STRATEGIC PURPOSE, MISSION, AND GOALS FOR CHARACTER DEVELOPMENT
STRATEGIC STATEMENT AND ETHOS
Riverside Military Academy cadets receive a traditional American-style education where the personal values of selflessness, honor, and patriotism matter. Cadets respect the culture and religious beliefs of others and possess the poise and confidence to express their views with vigor and forethought. They understand history, literature, foreign language, science, mathematics, and communicate effectively in speech and writing. The faculty and staff realize that it is insufficient to educate the mind. They must also educate the heart, soul, and spirit.
The purpose of Riverside Military Academy (RMA) is to develop virtuous and competent young men who are prepared for success in college and positions of responsibility thereafter. The academic and military programs combine to produce young men of character, sound judgment, and commitment. Riverside graduates will embody the characteristics of an educated and engaged citizen - one who is critical to the governance of a free republic.
Riverside Military Academy will be a premier military college preparatory school that provides its graduates with the personal and intellectual attributes necessary for success in college and in life. The foundation of the RMA experience will be an integrated educational experience that develops the whole person.
The Mission of Riverside Military Academy is to prepare ethical young men of character for success in college and in life through the provision of a rigorous academic program, leadership opportunities, competitive athletics, extensive co-curricular activities, and the structure and discipline inherent in a military college preparatory school environment.
INSTITUTIONAL GOALS RELATING TO CHARACTER DEVELOPMENT
Goal 1.d. Graduating cadets will possess the ability to discuss and apply the characteristics of an effective and ethical leader.
Goal 1.h Graduating cadets will possess the ability to resolve moral and ethical issues through rational thought processes and enhanced moral reasoning skills.
Goal 2.g. The faculty will imbed instruction in character and ethical development enriching subject matter throughout the curriculum and co-curriculum.
Goal 4.b. In addition to contributing to the wholistic development of cadets...RMA (athletics) will inculcate the virtues of teamwork, sportsmanship, commitment, and wellness in all cadets.
EXCERPT FROM THE RMA ACADEMIC HANDBOOK
Riverside purports to develop cadets in a wholistic way. Thus, the curriculum and co-curriculum should include material that leads to positive learning outcomes in the following dimensions: 1) integrity, 2) honesty, 3) ethical decision-making, 4) cultural appreciation, 5) social skills, 6) moral reasoning, 7) leadership skills, 8) sound judgment, and more. These outcomes should supplement those delivered, reviewed, and discussed in bi-weekly character development seminars. Thus, to the degree feasible, Riverside teachers will use case studies, examples of these dimensions, and more to teach these whole-person dimensions in a positive way. Course objectives should address whole-person outcomes/learnings, which should be imbedded in syllabi and lesson plans. Emphasis on the Honor Code is one way but is not the only way. Some courses (humanities mainly) lend themselves to this form of instruction.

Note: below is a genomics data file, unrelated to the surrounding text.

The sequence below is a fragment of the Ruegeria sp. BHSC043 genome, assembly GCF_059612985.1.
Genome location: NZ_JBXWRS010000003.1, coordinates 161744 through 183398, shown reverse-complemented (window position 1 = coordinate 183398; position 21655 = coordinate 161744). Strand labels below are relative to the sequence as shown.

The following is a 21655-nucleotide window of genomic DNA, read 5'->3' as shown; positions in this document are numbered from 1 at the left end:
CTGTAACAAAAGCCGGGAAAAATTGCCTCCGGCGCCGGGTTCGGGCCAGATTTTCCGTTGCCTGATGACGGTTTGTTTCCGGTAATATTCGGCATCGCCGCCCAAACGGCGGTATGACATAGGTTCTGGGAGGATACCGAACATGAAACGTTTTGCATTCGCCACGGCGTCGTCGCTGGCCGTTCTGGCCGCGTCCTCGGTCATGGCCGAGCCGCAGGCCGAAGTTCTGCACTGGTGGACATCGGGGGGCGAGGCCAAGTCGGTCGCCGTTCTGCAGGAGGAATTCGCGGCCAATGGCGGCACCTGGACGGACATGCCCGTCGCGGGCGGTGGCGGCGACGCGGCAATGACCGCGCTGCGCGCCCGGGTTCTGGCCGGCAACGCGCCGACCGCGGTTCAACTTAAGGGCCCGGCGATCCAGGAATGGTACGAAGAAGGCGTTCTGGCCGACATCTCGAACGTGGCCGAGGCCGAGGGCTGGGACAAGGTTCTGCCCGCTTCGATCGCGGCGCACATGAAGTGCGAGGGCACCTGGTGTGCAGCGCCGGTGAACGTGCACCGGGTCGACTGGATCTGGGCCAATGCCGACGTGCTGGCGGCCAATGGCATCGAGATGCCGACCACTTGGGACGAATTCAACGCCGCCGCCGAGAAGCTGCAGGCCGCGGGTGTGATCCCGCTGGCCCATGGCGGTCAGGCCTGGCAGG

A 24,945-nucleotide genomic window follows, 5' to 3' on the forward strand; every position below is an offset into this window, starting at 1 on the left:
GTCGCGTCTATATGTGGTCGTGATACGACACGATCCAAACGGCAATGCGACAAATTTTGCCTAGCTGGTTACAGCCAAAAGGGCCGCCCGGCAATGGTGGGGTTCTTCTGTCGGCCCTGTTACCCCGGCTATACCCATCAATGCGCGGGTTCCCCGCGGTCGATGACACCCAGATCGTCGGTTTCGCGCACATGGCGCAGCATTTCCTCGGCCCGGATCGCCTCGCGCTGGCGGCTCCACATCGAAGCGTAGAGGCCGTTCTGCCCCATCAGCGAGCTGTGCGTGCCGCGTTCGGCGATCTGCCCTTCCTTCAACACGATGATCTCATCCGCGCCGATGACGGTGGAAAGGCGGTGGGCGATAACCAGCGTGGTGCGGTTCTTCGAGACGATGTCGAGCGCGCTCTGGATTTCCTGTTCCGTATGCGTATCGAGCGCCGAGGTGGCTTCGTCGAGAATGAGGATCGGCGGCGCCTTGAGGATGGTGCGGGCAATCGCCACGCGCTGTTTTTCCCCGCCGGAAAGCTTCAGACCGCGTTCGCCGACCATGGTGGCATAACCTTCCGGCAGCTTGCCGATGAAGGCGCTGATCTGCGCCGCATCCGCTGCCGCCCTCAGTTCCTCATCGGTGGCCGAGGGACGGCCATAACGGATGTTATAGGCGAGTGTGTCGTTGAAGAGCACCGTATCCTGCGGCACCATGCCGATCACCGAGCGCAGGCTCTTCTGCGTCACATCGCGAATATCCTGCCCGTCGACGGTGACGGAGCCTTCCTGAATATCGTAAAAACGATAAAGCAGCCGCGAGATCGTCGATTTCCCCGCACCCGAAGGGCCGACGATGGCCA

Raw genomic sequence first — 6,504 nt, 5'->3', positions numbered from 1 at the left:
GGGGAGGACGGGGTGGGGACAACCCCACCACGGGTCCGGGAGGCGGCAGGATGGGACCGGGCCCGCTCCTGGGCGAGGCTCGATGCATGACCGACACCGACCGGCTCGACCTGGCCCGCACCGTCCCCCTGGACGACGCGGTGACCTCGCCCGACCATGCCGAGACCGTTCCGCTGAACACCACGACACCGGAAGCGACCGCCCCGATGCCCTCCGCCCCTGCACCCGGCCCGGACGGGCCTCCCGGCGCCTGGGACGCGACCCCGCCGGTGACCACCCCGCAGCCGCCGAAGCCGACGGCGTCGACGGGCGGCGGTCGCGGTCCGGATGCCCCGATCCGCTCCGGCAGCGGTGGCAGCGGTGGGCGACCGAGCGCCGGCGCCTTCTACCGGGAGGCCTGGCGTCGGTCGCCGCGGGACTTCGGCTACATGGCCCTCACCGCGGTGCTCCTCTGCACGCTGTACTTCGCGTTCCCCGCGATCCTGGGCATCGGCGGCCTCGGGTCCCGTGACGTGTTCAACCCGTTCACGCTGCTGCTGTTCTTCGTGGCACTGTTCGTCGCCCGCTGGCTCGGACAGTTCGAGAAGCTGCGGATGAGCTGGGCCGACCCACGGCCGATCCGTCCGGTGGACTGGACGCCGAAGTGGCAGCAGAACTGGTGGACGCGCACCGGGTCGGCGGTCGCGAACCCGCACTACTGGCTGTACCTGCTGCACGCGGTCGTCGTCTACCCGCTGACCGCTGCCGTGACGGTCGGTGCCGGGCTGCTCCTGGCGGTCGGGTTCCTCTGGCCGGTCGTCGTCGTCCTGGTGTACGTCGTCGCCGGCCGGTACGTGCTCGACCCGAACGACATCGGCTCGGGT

It is not enough to talk the character development talk; we must walk the talk. Thus, it is important that our teachers, TACs, and coaches have access to the whole person dimensions that we proffer to develop in order to inculcate them into our academic, residence life, and athletic programs. Thus, the following whole person dimensions are offered to assist in their inclusion in our programs. Consistency in definitions is elusive in the whole person literature. However, for the purpose of our work, the following 15 dimensions with definitions are most frequently discovered in the literature.
- Esthetic appreciation - A sense of beauty in the arts, nature, etc.
- Character - Ethical behavior; honesty; integrity; or fortitude
- Citizenship, civic responsibility - Allegiance and support to one's sovereign country; participation in local government and community activities; active and/or voting in local, state, and national elections.
- Identity - "Sense of self in a social, historical, and cultural context; self-acceptance; self-esteem."
- Sound judgment - "The capacity to make reasonable decisions at home and in the workplace, especially those concerning the practical affairs of life; good sense, wisdom." ...the ability to combine hard data with questionable data and intuition to arrive at a conclusion that events prove to be correct.
- Leadership - ...The ability to direct, influence, and motivate others to accomplish the mission and vision of an organization.
- Moral reasoning - The manner and process people use to decide and judge what is moral, immoral, ethical, and unethical.
- Social skills, etiquette, propriety, and decorum - "...codes governing correct behavior; consist of the prescribed forms of conduct in polite society."
- Wellness, health - The sense of being in good physical or mental condition; evidence of energetic activity.
- Human understanding - compassion, empathy, and selflessness.
- Leisure interests and activities - the nature and time allotted to out of work activities.
- Sound family life - the attainment of family values.
- Lifelong learning - motivation for continuous learning post-college.
- Organizational skills and time management